Growing up in the digital age

Growing up in the digital age

Growing up in the digital age

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With the rise of digital technology and its impact on early childhood development, young children and parents alike are stepping into unchartered territory. Hans-Joachim Sonntag talks to Prof. Charles L. Mifsud and Rositsa Petrova about their latest study in collaboration with the European Commission’s Joint Research Centre.

It is no secret that modern technology has reshaped family life. Screens are part of virtually every household, meaning that interaction with them begins early. Parents trying to pacify their children by placing a smartphone or tablet in their hands is a common sight nowadays. The problem is that most research conducted so far has focused on kids between the ages of nine and sixteen, leaving many unanswered questions about the exposure to digital technologies in early childhood.

To answer these questions, the European Commission’s Joint Research Centre initiated a Europe-wide study. As part of this project, the Centre for Literacy (University of Malta) carried out in-depth interviews with 10 local families. Leading the endeavour were Prof. Charles L Mifsud and researcher Rositsa Petrova.

One of the biggest concerns for parents when it comes to digital technologies is the possibility of children becoming over-reliant on them.

‘The increasing technologisation of childhood is not very well studied’, Prof. Mifsud confirmed, ‘and there are many conflicting views about the potential benefits and dangers.’ Petrova said that the interviews would help garner insight on ‘how the families use digital technologies and how these are impacting their lives.’ She was aware, however, that ‘when you talk to young children in front of their parents, they may aim to please,’ so interviewing them separately allowed for the added benefit of highlighting discrepancies between children’s views on their use of digital technologies and the way their parents perceived things.

Digital devices and traditional toys

One of the biggest concerns for parents when it comes to digital technologies is the possibility of children becoming over-reliant on them. However, the general consensus during the interviews was that digital devices may be beneficial when used in a balanced way, together with traditional toys. A few recent studies have highlighted that activities such as physical painting or craft s can complement technology, as they involve a more sensory experience.

Interestingly, the study showed that a lot of joint family activities involved the use of digital technologies. Parents read ebooks to their children and played games together, emphasising the overall positive attitude to changing lifestyles. One mother even pointed out how ‘[her son] learns when he is playing [videogames] with his father. This involves the skill of teamwork.’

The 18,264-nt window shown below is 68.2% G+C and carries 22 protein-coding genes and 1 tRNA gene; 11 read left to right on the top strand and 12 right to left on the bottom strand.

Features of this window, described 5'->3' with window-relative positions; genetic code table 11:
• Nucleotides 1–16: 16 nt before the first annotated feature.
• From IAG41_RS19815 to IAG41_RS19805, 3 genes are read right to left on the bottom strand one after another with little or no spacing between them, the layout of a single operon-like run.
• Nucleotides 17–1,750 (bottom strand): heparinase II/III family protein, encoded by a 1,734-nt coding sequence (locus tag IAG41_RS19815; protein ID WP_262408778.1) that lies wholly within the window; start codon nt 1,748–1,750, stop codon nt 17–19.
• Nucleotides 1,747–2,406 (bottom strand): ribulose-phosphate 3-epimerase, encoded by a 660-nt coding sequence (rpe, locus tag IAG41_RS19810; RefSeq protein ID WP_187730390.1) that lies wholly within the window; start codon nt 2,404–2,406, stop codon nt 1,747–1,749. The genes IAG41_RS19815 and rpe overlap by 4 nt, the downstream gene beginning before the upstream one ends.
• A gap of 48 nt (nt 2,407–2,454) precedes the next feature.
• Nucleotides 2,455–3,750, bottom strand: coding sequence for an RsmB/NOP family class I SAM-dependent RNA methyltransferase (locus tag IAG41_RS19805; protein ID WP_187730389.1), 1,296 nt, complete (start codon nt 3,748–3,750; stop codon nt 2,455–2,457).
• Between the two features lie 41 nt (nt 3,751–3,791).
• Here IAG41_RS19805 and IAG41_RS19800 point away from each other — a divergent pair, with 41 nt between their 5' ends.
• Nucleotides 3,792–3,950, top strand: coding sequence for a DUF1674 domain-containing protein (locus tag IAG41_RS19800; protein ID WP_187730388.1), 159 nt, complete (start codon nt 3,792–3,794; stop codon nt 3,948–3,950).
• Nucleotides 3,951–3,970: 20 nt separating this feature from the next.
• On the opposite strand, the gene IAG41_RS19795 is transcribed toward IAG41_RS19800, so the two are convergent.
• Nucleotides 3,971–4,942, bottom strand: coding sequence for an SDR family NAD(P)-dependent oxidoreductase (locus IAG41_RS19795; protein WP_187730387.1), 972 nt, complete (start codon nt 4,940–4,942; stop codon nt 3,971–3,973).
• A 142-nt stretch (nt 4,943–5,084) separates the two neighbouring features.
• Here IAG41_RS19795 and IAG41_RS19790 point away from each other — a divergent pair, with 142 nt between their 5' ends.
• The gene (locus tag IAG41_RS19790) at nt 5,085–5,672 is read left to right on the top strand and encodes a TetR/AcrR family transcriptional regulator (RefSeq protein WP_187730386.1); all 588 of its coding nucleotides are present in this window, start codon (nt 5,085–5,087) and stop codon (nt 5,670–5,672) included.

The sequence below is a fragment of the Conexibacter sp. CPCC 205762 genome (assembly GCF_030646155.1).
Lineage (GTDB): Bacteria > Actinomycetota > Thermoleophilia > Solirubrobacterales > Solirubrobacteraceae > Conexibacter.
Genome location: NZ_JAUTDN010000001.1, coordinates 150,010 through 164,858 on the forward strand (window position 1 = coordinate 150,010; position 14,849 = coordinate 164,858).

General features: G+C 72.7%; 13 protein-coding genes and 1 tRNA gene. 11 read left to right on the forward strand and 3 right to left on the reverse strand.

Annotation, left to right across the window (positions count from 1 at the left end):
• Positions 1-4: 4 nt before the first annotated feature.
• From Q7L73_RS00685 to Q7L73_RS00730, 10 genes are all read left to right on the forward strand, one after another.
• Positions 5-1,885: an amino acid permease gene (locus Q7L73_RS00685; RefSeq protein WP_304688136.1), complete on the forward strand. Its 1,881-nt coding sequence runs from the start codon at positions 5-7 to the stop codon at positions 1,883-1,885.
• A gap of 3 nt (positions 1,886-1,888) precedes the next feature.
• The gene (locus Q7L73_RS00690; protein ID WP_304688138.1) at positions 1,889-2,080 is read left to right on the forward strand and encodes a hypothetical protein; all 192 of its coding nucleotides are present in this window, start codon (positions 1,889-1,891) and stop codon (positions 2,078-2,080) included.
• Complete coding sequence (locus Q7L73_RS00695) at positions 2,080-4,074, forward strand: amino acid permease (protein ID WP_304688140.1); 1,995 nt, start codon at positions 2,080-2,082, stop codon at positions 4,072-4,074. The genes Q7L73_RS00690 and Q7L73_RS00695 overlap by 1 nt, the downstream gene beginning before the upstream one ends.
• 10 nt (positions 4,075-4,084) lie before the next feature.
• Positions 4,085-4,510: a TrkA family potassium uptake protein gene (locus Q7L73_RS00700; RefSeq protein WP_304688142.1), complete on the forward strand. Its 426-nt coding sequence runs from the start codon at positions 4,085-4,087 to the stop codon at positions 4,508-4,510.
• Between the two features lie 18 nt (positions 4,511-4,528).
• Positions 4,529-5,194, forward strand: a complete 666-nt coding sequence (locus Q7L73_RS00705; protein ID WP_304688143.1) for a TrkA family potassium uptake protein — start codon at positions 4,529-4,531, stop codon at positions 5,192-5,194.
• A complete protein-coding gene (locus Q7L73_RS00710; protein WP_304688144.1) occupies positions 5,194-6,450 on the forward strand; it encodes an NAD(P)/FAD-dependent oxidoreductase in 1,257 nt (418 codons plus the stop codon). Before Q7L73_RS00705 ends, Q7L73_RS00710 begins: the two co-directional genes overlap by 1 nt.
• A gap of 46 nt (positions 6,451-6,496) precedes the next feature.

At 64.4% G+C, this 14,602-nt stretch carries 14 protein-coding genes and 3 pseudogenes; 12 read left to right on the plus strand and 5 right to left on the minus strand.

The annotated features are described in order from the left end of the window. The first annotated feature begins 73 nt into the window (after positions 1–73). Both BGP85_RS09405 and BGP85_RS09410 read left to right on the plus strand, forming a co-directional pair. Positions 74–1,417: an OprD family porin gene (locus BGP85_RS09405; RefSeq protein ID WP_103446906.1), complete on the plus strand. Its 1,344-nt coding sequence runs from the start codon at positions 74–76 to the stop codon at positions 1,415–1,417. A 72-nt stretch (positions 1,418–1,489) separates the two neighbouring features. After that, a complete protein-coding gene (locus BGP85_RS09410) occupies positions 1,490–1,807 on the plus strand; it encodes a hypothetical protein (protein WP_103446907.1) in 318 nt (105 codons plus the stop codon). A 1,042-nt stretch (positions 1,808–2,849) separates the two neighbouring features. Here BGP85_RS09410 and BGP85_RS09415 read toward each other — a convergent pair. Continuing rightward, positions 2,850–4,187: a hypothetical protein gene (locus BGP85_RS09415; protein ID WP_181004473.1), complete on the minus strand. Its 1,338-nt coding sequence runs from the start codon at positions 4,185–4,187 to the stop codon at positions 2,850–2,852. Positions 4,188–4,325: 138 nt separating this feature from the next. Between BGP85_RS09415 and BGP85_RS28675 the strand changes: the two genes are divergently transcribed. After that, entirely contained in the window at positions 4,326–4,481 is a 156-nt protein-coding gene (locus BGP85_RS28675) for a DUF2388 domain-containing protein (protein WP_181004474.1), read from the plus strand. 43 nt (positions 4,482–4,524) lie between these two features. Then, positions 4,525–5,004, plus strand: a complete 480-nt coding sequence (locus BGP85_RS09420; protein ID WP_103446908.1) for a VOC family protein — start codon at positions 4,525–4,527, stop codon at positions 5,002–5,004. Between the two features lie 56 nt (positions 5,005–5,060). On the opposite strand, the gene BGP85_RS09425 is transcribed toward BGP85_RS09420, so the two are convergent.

Asked about the different devices, it became clear that the children in the study were particularly fascinated by the touchscreen capabilities of smartphones and tablets. In the words of a seven-year-old: ‘On the phone, all you need to do is with your fingers and on the computer you have to type… and sometimes I find it difficult.’ Young children are inclined towards them too because the device’s response to their stimulus is instant, just like if they were to knock over their toys in real life and watch them fall.

For many children, the appeal of interactivity is what gives smartphones and tablets a leg over traditional toys. One girl preferred the phone to her dolls because it could talk back to her. Interactivity and personalisation are great benefits of many technological applications, but even without taking into account interactive media, the benefits of digital devices are known. By the age of two, children are cognitively active when watching TV, showing less interest when the programme has been scrambled to remove the narrative.

Prof. Charles L. Mifsud

Rositsa Petrova

Promoting emergent literacy

The concept of emergent literacy refers to the child’s growing awareness of what reading and writing are, before actually being able to engage in them. Studies have shown that literacy activities involving the use of digital technology, such as writing on tablets, has a positive association with print awareness and knowledge, but further research is required to fully understand the effects on traditional literacy development.

Another concern is that of digital literacy. Children are increasingly expected to be multi media savvy and to switch between interpreting text, audio, and flash on a tablet or smartphone. In recognition of this, personal tablets have been given to eight year olds in schools in a project spearheaded by Malta’s Ministry of Education. Using these technologies from an even younger age can allow children to become digital natives and master these skills early on.